$this->assertMissingVideoSource($video);
// ...
$this->assertAudioSourceExists($extracted_audio);
$this->assertVideoSourceExists($video);
$this->assertCoverImageExists($cover);

I think it would be awesome and much more readable (since readability is important in tests) to do the assertions like this:

$video->assertMissingSource();
// ...
$extracted_audio->assertSourceExists();
$video->assertSourceExists();
$cover->assertImageExists();

Accomplishing this readibility required models to be macroable (again, since we don't want to put test methods in the model itself) and being able to define them like this:

Video::macro('assertMissingSource', function() {
   // assertion logic
})

The reduced code letters might not be that much but saying that a helper function like tap() makes it possible to get rid of temporary variable headaches, I think this can be useful to get rid of those redundant $this and model related letters in method names.

Of course, this is only an example out of other uses of macroable models in testing environment.

@ollieread

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@ollieread ollieread commented Feb 9, 2020

It is my understanding that the whole Macroable setup was created so that developers could extend classes that they otherwise wouldn't have access to. You have access to your models, so you can change them. Making the models macroable will just confuse things.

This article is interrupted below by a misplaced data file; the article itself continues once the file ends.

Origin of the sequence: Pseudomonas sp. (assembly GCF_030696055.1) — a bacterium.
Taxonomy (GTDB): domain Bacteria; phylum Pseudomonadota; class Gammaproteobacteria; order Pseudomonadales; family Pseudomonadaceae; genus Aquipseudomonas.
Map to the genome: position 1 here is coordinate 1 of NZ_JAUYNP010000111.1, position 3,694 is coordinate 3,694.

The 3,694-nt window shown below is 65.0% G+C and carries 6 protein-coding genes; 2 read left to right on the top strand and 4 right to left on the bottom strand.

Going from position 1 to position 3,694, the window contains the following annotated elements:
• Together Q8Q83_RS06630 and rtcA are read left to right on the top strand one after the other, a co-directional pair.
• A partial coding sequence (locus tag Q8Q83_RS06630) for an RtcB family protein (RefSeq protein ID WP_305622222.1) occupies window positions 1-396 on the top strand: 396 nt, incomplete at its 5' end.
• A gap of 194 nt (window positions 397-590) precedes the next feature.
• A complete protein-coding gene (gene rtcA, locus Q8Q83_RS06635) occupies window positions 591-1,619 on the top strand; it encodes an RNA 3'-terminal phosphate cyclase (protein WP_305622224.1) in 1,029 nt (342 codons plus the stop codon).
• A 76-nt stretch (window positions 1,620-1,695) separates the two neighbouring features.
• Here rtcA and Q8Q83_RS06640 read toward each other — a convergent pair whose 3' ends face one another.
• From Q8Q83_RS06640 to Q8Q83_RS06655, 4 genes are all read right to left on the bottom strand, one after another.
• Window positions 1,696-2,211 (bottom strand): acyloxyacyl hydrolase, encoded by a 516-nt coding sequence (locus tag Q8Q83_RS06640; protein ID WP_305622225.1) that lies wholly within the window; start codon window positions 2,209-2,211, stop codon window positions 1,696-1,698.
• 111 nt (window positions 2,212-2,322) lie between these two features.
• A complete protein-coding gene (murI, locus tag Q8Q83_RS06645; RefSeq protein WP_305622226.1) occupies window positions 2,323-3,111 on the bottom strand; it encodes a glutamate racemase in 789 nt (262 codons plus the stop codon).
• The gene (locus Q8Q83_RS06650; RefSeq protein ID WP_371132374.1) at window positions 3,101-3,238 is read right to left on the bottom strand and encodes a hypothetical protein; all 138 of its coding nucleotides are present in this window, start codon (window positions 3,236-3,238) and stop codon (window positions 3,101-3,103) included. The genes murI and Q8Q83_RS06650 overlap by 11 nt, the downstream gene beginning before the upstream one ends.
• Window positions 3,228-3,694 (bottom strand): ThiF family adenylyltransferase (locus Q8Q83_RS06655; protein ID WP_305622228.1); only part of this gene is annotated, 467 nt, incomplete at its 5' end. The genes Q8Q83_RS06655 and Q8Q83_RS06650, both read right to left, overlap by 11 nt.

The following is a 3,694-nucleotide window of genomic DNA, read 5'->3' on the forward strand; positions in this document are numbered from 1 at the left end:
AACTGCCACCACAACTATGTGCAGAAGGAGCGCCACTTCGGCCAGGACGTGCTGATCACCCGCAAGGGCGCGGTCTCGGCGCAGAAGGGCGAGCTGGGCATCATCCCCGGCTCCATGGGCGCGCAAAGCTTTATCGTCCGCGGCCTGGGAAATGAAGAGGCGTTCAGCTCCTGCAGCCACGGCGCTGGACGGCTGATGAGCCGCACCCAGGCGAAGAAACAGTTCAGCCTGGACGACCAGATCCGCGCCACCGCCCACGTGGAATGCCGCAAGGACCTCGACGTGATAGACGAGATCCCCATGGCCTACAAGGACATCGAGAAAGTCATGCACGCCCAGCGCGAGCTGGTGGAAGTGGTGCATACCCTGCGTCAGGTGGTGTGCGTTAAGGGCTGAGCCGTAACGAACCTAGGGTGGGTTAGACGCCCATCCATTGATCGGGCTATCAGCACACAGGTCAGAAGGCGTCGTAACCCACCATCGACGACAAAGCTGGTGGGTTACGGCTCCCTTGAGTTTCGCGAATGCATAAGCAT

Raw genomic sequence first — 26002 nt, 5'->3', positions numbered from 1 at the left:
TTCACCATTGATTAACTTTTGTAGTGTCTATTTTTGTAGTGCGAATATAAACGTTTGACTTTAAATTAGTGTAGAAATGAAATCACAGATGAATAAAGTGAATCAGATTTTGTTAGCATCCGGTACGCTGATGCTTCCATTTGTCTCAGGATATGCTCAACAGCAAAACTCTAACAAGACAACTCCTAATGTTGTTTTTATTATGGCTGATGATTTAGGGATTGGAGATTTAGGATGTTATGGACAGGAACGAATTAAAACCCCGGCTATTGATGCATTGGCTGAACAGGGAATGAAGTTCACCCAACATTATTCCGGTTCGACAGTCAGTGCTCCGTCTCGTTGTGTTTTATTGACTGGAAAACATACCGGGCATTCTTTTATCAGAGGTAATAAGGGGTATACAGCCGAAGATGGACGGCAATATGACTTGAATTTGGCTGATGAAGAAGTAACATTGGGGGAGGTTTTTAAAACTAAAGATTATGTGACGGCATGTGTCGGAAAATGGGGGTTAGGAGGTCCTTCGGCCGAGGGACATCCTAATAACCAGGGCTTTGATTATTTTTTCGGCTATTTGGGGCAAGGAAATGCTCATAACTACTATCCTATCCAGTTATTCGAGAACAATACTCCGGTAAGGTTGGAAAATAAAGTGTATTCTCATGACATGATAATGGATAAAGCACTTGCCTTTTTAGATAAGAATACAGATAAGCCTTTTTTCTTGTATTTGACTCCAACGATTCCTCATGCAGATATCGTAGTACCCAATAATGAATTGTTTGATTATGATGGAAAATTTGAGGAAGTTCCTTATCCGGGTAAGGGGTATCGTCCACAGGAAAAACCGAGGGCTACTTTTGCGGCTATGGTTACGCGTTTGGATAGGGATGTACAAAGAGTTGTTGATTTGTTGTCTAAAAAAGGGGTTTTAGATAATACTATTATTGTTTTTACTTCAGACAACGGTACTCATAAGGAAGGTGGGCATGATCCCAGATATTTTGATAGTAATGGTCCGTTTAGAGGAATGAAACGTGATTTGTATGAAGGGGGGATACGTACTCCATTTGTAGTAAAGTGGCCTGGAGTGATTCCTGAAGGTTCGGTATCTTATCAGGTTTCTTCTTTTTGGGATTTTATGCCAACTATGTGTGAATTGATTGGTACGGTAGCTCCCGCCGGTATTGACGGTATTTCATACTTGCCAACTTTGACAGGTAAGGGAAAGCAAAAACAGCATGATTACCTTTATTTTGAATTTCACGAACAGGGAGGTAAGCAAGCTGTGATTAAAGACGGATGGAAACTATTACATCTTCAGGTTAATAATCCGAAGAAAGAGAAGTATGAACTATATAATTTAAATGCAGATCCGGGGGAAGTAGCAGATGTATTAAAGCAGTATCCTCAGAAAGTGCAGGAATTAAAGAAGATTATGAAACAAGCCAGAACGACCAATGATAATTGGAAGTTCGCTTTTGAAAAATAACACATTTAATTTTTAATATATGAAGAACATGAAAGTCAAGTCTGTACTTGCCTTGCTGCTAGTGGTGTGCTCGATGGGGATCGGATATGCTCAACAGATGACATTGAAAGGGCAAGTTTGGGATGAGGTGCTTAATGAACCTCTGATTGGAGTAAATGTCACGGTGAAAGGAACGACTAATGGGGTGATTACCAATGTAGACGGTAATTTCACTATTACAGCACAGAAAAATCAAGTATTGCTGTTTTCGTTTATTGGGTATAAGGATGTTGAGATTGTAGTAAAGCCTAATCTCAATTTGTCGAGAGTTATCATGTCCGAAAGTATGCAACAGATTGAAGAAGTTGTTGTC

If you need to provide model related functionality in packages you provide a trait that the user adds to whichever model they want.

If you're adding methods to models, using Macroable, those methods are going to be super magic and super hidden. Unless the developer knows EXACTLY how your package works they're not really going to understand what's happening, are they? IDEs won't pick this stuff up, and since it's entirely dynamic and done at run time it'll be super hard for anyone to track down.

All in all, it's an unnecessary bad idea.

@AmirrezaNasiri You absolutely do not, under any circumstance, want to start introducing unit test functionality into models.

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@cf-git cf-git commented Feb 11, 2020

Such functionality is already there. You add method through the scope, and add the autoload attribute through event if necessary

/** AppServiceProvider */

    public function boot()
    {
        User::addGlobalScope(new class implements Scope {
            /**
             * @param Builder $builder
             */
            public function extend(Builder $builder) {
                $builder->macro("profile", function (Builder $builder) {
                    return $builder->getModel()->hasOne(Profile::class);
                });
            }
        });
        User::first()->profile // return null anyway
        User::with('profile')->first()->profile // return profile if exists
        User::first()->load('profile')->profile // return profile if exists

        // Autoload of profile attribute
        User::retrieved(function (User $model) {
            $model->load('profile');
            $model->makeHidden('profile');
        });
    }
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@javoscript javoscript commented Mar 4, 2020

Seeing that the macroable ability will probably never be added to the core, I made a little package a few days ago to add macros to Eloquent models.

Github repo: Laravel Macroable Models

What do you think of the implementation?